This is why it is very important to understand whether brands are selling in brick-and-mortar stores in mainland China.

Do cosmetics made in China need to be tested?

Cosmetics made in China but not sold in China should not be tested on animals. Brands that manufacture in China but don't sell their products there have never been forced to test on animals.

What about products made and sold in China?

In 2014, China updated its animal testing laws allowing domestically produced ordinary cosmetics to be exempted from pre-market testing if deemed safe and reliable.

Some brands that want to continue to be cruelty-free without giving up selling in China use this strategy. They manufacture the products they want to sell in China at a local facility.

However, post-marketing testing may still be required.

Pre-market and post-market testing

Post-market testing is conducted after product registration has been approved and the product is already being marketed on store shelves in China. Products are randomly tested to make sure those sold to customers are the same in their registration records. But many experts and organizations have mixed views on whether post-market testing is still ongoing on animals.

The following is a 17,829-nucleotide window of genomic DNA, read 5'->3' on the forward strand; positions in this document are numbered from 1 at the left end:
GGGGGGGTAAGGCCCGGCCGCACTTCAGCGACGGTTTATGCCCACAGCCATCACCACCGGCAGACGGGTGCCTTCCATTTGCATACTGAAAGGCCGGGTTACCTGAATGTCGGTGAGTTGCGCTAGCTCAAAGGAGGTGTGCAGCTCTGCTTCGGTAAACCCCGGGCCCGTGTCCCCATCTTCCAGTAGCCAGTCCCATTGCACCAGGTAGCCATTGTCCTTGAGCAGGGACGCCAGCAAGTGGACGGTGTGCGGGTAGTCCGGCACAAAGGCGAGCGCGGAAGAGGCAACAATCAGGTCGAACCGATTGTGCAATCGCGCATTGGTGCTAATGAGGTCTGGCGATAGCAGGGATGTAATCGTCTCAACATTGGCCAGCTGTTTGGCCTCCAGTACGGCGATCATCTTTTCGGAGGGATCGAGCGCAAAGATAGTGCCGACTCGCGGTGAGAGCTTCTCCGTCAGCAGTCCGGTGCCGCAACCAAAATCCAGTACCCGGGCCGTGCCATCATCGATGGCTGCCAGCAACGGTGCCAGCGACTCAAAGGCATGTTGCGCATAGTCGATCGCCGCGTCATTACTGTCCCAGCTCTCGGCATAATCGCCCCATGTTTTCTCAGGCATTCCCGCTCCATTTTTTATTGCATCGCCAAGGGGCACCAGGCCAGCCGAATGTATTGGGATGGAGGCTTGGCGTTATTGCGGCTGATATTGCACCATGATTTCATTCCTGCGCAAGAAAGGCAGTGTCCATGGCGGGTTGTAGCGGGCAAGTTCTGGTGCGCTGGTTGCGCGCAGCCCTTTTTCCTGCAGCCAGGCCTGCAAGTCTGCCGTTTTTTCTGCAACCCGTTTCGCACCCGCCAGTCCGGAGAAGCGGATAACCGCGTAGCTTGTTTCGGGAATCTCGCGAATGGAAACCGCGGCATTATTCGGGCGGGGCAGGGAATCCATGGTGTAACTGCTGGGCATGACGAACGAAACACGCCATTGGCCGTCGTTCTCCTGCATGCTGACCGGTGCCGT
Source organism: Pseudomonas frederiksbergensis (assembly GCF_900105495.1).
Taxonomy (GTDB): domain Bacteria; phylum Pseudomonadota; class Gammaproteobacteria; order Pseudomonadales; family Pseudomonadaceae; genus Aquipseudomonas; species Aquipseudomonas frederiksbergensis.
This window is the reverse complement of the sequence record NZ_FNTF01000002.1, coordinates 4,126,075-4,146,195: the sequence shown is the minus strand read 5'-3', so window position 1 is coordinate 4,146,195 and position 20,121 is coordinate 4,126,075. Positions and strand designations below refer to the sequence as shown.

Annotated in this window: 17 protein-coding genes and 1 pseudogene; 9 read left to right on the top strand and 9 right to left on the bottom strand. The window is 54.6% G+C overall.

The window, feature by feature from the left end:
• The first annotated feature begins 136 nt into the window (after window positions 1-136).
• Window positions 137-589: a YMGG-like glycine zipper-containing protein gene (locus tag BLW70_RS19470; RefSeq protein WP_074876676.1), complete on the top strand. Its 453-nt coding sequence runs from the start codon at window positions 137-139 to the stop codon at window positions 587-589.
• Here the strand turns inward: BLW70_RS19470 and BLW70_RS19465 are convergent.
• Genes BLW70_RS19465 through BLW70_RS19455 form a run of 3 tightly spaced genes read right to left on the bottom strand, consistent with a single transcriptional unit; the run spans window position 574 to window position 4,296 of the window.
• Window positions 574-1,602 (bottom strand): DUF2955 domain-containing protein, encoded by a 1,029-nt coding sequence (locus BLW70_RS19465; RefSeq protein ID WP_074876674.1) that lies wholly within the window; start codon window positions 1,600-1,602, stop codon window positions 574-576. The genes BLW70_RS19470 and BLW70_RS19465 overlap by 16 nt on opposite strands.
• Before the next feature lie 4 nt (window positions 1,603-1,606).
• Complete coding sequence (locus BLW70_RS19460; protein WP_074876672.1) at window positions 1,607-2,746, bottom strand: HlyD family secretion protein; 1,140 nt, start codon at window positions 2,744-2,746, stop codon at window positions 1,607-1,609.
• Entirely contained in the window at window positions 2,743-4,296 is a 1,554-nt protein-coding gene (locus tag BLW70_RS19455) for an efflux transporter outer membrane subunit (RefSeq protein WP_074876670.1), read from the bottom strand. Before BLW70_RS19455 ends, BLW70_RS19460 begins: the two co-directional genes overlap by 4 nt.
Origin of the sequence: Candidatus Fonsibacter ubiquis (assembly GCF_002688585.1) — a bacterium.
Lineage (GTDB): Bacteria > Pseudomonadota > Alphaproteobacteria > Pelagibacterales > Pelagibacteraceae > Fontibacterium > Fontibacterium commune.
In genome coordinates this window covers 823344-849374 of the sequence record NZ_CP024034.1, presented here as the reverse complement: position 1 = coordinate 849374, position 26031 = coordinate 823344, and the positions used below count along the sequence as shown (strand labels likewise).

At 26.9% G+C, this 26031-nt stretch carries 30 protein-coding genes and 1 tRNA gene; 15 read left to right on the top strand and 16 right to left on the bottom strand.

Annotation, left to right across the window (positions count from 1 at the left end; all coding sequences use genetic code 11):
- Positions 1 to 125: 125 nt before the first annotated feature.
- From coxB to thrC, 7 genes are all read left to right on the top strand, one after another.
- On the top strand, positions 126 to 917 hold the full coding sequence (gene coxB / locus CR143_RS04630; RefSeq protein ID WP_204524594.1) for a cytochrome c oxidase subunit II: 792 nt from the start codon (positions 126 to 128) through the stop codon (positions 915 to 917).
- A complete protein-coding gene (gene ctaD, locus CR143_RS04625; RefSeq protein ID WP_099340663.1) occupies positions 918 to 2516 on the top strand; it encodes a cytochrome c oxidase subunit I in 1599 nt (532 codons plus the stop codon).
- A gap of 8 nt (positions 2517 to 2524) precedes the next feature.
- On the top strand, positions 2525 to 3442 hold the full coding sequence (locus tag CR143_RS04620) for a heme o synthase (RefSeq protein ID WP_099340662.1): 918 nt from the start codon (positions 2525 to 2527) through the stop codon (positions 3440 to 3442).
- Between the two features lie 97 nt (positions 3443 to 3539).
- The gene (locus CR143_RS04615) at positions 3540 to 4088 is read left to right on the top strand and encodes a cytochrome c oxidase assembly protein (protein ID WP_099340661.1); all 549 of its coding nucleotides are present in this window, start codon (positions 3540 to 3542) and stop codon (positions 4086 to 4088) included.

In 2019 it was announced that post-marketing testing in China will not include animal testing and it was also reported that post-marketing testing has not been conducted on animals in years.

Additionally, some cruelty-free brands currently selling domestically made ordinary cosmetics in China have policies in place that, in the event their products were investigated, would withdraw their products from the shelves instead of allowing animal testing.

Some cruelty-free consumers are not comfortable supporting any brand that chooses to put their products at risk of being tested on animals in China, as Chinese regulations do not explicitly exclude the use of animals in post-market testing.

Then?

If before the test situation in China was complex, from 2021 it is even more so.

Before these 2021 changes, we followed a simple rule: if a cosmetic brand imported and sold one of its cosmetic products in China, it had to test on animals and therefore it couldn't be cruelty-free.

Now, with the recent changes, it has become much more complex.

It will no longer be enough to know if a brand sells in China to know if it is cruelty-free or not. Each brand will be evaluated on a case by case basis. And we know brands aren't fully transparent, so it's not going to be easy at all.

We just have to wait and see if these new Chinese laws will bring us ever closer to a cruelty-free world!

References

The article has practically been adapted from this article by Ethical Elephant.

Vittoria Tomassini